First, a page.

little look at the lack of local lagered Lager

A few weeks ago, I helped a friend to move into a house in St Albans. It was the first hot day of the year. Hours were spent muling boxes and furniture up and down the hill. The house in question overlooks a pub’s back garden, so once the new bed was assembled and the Allen keys put away, there was only one destination….

The occasion didn’t call for cask beer but for something colder on keg – something with a bead of condensation edging its way down the glass…..


In this case, the brilliant Pilsner Lager by Meantime Brewing. I’d had it from bottle before but that was nothing on this experience. A golden refraction was projected onto the outside table by the sun as transcendent as a stained glass window.

The surface churned as the liquid sank into my pores. Sucking sounds emitted from me like tidal water draining down a chalk cleft – it felt a bit like being scrubbed from the inside. It had a pungent straw nose and a desiccating counter-wave came back like the tilting sea. By my estimate – seven minutes elapsed until the glass was empty.

Lager accounts for around 70% of beer sold in UK pubs – a huge market. But how come so few British breweries are exploiting it?

Many large established breweries have brought one out to stand in their tied pubs – Fullers Frontier, Marstons Revisionist, Greene King’s Noble and St Austell’s Korev etc. Some are quite good. But then what? New (and smaller) British breweries are now more likely to have a Saison or black IPA in their portfolio than a Lager.

I decided to take stock of the breweries in Hertfordshire to see how many Lagers I could pick out. I then expanded the search to the counties that border it: Buckinghamshire, Bedfordshire, Cambridgeshire and Essex. I sent out some Tweets to beer bloggers that inhabit some of these realms. Just to bring the number up to a round hundred, I then included a handful from Oxfordshire and Suffolk too.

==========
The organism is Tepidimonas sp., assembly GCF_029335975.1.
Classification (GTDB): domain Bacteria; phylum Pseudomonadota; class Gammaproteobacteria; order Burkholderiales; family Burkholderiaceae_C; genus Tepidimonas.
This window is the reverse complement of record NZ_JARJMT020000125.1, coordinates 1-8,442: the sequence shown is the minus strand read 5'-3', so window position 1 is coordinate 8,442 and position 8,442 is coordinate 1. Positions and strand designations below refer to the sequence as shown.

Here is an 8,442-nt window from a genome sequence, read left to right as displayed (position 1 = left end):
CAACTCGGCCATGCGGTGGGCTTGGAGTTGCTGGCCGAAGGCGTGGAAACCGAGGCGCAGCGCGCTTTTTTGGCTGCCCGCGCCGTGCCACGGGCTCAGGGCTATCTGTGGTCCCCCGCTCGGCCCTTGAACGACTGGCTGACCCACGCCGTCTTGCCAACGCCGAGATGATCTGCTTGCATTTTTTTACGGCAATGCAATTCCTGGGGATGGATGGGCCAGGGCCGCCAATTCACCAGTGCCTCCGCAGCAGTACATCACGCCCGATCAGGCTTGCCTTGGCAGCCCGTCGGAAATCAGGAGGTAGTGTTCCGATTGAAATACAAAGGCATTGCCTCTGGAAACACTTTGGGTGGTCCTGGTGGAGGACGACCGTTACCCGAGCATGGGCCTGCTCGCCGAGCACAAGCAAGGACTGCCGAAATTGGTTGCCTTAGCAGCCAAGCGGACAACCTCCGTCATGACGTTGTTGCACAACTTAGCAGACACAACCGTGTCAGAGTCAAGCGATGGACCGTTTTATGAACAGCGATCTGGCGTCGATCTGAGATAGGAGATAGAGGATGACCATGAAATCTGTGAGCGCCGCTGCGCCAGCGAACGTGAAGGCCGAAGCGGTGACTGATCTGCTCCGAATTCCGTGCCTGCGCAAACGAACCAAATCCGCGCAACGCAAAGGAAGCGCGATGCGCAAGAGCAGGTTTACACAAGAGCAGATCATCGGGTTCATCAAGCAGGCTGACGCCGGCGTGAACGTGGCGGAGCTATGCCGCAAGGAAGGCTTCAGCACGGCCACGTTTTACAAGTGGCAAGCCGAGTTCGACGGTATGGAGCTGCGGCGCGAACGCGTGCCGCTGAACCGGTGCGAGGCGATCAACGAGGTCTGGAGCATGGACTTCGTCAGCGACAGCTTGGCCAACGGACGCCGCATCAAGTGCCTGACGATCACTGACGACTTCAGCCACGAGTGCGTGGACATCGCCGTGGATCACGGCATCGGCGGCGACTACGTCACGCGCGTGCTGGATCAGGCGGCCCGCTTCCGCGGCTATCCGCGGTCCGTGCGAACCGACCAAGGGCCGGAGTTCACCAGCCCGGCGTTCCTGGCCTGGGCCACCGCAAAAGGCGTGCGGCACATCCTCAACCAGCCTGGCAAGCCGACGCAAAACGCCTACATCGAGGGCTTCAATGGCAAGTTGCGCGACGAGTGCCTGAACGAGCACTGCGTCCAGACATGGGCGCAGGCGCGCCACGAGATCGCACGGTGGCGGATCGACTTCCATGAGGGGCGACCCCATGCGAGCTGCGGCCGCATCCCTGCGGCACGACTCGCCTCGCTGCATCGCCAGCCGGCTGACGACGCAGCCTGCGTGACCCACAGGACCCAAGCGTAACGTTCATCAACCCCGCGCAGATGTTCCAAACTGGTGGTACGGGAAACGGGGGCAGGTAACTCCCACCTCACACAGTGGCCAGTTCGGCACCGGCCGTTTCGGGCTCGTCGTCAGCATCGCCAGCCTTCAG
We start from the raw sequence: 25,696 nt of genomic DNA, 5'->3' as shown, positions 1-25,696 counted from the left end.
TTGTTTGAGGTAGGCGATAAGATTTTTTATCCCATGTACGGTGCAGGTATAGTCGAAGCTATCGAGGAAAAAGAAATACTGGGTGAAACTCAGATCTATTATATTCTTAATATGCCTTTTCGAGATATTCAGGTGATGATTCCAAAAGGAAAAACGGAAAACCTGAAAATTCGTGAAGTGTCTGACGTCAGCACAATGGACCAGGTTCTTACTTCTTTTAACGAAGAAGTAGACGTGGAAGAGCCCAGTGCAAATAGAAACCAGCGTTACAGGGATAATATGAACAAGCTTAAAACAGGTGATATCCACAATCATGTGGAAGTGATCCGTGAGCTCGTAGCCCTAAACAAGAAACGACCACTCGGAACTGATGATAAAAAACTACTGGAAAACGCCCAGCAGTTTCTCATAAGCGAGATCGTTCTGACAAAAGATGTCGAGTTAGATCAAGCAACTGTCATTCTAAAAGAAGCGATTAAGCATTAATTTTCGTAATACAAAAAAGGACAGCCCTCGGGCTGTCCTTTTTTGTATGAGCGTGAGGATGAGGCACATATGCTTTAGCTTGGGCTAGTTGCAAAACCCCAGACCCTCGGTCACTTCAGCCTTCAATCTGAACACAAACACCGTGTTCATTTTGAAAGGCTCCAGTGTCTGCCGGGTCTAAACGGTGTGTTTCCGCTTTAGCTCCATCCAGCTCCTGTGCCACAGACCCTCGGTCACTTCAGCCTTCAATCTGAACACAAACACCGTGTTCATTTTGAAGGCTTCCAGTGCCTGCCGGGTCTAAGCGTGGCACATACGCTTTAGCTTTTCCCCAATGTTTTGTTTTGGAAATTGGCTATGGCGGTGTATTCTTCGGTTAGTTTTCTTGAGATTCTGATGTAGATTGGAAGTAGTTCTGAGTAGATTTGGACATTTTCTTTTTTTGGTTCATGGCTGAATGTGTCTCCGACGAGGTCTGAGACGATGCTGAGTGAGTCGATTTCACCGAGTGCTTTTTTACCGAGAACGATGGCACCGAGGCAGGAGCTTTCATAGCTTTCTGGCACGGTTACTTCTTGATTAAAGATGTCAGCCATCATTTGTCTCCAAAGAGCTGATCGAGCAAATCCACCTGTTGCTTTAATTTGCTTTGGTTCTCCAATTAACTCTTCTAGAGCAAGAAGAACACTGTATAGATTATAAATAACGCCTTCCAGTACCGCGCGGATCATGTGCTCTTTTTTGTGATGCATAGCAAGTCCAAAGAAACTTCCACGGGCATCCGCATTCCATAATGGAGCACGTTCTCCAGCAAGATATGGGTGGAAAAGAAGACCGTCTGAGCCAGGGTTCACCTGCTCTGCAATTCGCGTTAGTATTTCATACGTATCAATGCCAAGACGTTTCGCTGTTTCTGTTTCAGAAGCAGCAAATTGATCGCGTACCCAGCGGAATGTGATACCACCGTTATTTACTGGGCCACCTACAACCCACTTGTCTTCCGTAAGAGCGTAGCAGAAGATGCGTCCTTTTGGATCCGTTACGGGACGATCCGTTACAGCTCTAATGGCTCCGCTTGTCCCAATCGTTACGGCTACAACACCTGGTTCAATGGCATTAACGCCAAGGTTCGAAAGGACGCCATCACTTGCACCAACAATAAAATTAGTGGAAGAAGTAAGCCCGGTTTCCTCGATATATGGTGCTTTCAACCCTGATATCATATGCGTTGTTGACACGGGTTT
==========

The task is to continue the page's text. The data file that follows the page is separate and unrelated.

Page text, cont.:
This summary is based on brewery websites but some weren’t found. Several others have no online presence but people have listed their beers on sites like Untapped. I contacted a few breweries directly for confirmation. This research isn’t scientific, just, as the title says – a little look.

I’m not including ales that have been brewed with traditional malt or Lager hops – of which there are quite a few. There is, for example, a Weissbier made with ale yeast by the Foragers in St Albans, a Lager ale made with German malt and hops at Mersea Island Brewing and a Kölsch-style beer brewed by the Brewhouse & Kitchen in Bedford. But these beers are still ales.

The results: Hertfordshire has one Lager producing brewery – Mad Squirrel (formerly Red Squirrel). Essex has Wibblers and Brentwood. Bedfordshire has a dry hopped Lager by Wells & Young. Lovibonds of Oxfordshire has a keg Lager. Most pleasingly is a gem in Buckinghamshire – Bucks Star Mideltone Pils. Out of the hundred brewery test sample, that’s all I’ve found – six out of a hundred.

Hornes Brewery website was a delight to find. Though there’s no Lager, you get introduced to the brewery’s goats

Nothing can stand in for a Lager in terms of summer refreshment. Not to sound too much like a Heineken advertisement, it’s about the depths it plunges to and how quickly.

So what’s stopping our local breweries?

I spoke to local established and amateur brewers and got three not mutually exclusive answers:

The first is that there would only be business during the summer. I understand this up to a point but don’t think the main Lager brands suffer the rest of the year. I think this reflects a brewery’s overwhelmingly cask-drinking audience that wouldn’t usually touch the style.

The second concern is that there’s still a tangible resistance to Lager simply by its association with keg. I find this is true more in the rural counties than in the cities. A few years ago, I used to be anti-Lager for reasons which are now obscure but it had a relationship with CAMRA tropes (I should add – by the enthusiasts rather than the brewers). I was misguided but not alone. I maybe thought Lager was only made with chemicals by big businesses and real ale wasn’t. There’s truism there rather than actual truth.

The third and prevailing reason is that any Lager worthy of the name needs to take a fermentor hostage for four to seven weeks whereas an ale could have filled that vessel once every three to five days and made money back multiple times. This restriction would be even more of a problem with the single barrel brew pubs across the country; the time taken by equipment to lager Lager (that wasn’t a typo – the first one’s the verb, the second’s the noun) would be more economically spent making a higher number of ale gyles instead. In effect, lagering means an extended period without profit.